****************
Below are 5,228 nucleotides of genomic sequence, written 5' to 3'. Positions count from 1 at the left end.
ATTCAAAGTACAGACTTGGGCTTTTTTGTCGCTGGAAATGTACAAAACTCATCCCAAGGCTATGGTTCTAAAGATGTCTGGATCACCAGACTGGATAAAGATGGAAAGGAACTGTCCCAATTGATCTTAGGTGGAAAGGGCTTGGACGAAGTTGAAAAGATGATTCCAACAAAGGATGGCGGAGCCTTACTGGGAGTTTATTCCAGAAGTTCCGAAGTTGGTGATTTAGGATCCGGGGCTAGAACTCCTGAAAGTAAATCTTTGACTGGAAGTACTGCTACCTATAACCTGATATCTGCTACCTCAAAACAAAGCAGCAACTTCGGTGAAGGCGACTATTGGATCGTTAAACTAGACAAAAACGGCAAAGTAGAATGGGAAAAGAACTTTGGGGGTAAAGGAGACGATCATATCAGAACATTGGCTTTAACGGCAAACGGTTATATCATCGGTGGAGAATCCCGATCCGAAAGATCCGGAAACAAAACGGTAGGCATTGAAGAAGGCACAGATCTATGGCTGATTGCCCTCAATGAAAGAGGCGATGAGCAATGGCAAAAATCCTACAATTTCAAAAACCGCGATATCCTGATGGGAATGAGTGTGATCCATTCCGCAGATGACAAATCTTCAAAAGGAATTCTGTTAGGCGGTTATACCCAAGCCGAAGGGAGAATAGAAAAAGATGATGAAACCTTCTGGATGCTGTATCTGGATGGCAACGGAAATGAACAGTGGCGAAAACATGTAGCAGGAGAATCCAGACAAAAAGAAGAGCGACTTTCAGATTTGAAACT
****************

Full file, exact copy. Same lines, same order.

Below are 5,228 nucleotides of genomic sequence, written 5' to 3'. Positions count from 1 at the left end.
ATTCAAAGTACAGACTTGGGCTTTTTTGTCGCTGGAAATGTACAAAACTCATCCCAAGGCTATGGTTCTAAAGATGTCTGGATCACCAGACTGGATAAAGATGGAAAGGAACTGTCCCAATTGATCTTAGGTGGAAAGGGCTTGGACGAAGTTGAAAAGATGATTCCAACAAAGGATGGCGGAGCCTTACTGGGAGTTTATTCCAGAAGTTCCGAAGTTGGTGATTTAGGATCCGGGGCTAGAACTCCTGAAAGTAAATCTTTGACTGGAAGTACTGCTACCTATAACCTGATATCTGCTACCTCAAAACAAAGCAGCAACTTCGGTGAAGGCGACTATTGGATCGTTAAACTAGACAAAAACGGCAAAGTAGAATGGGAAAAGAACTTTGGGGGTAAAGGAGACGATCATATCAGAACATTGGCTTTAACGGCAAACGGTTATATCATCGGTGGAGAATCCCGATCCGAAAGATCCGGAAACAAAACGGTAGGCATTGAAGAAGGCACAGATCTATGGCTGATTGCCCTCAATGAAAGAGGCGATGAGCAATGGCAAAAATCCTACAATTTCAAAAACCGCGATATCCTGATGGGAATGAGTGTGATCCATTCCGCAGATGACAAATCTTCAAAAGGAATTCTGTTAGGCGGTTATACCCAAGCCGAAGGGAGAATAGAAAAAGATGATGAAACCTTCTGGATGCTGTATCTGGATGGCAACGGAAATGAACAGTGGCGAAAACATGTAGCAGGAGAATCCAGACAAAAAGAAGAGCGACTTTCAGATTTGAAACT